Abstract: Multistage sampling of family data is a common design in the field of genetic epidemiology, but appropriate methodologies for analyzing data collected under this design are still lacking. We propose here a statistical approach based on the composite likelihood framework. The composite likelihood is a weighted product of individual likelihoods corresponding to the sampling strata, where the weights are the inverse sampling probabilities of the families in each stratum. Our approach is developed for time-to-event data and can handle missing genetic covariates by using an Expectation-Maximization algorithm. A robust variance estimator is employed to account for the dependence of individuals within families. Our simulation studies have demonstrated the good properties of our approach in terms of consistency and efficiency of the genetic relative risk estimate in the presence of missing genotypes and under different multistage sampling designs. Finally, an application to a familial study of early-onset breast cancer shows the interest of our approach. While it confirms the important effect of the genes BRCA1 and BRCA2 in these families, it also shows that incorrect inference can be made about this effect if the sampling design is not properly taken into account.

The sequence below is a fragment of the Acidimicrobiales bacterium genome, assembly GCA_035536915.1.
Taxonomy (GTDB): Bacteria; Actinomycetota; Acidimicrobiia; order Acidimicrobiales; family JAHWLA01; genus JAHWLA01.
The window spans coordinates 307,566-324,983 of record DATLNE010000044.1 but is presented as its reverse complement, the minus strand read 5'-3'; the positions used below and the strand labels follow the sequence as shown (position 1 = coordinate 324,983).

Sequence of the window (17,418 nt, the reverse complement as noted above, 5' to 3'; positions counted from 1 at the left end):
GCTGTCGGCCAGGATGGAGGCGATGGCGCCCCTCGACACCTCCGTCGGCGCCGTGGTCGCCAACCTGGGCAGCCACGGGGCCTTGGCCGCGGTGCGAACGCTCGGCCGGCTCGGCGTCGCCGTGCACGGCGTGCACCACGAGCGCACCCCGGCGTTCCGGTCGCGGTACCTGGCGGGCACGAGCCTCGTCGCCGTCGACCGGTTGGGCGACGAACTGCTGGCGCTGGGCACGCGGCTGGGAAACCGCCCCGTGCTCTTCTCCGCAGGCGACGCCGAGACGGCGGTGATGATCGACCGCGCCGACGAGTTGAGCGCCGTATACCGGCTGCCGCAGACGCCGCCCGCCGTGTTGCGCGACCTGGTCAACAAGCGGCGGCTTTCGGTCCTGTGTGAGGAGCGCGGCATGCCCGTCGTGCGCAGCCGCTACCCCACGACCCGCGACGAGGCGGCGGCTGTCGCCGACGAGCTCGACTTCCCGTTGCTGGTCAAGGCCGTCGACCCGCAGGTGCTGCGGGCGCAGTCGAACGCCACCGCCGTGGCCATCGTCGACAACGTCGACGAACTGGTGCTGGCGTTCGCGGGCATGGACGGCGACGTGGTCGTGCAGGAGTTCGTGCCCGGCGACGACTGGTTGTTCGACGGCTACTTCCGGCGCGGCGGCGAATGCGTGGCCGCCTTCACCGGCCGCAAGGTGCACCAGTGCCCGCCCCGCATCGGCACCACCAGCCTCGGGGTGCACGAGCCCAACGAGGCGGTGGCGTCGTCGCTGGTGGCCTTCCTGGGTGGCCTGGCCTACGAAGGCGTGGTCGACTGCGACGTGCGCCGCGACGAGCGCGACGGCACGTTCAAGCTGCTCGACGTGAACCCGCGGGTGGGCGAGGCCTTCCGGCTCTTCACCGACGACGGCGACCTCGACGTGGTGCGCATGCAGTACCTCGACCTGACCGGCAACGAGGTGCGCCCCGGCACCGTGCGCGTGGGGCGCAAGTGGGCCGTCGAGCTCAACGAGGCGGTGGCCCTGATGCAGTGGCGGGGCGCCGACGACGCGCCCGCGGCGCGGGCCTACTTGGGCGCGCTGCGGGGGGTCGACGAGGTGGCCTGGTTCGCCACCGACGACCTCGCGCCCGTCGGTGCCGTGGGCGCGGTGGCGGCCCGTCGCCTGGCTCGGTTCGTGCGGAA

Key words and phrases: Composite likelihood, EM algorithm, family data, missing genotype, multistage sampling.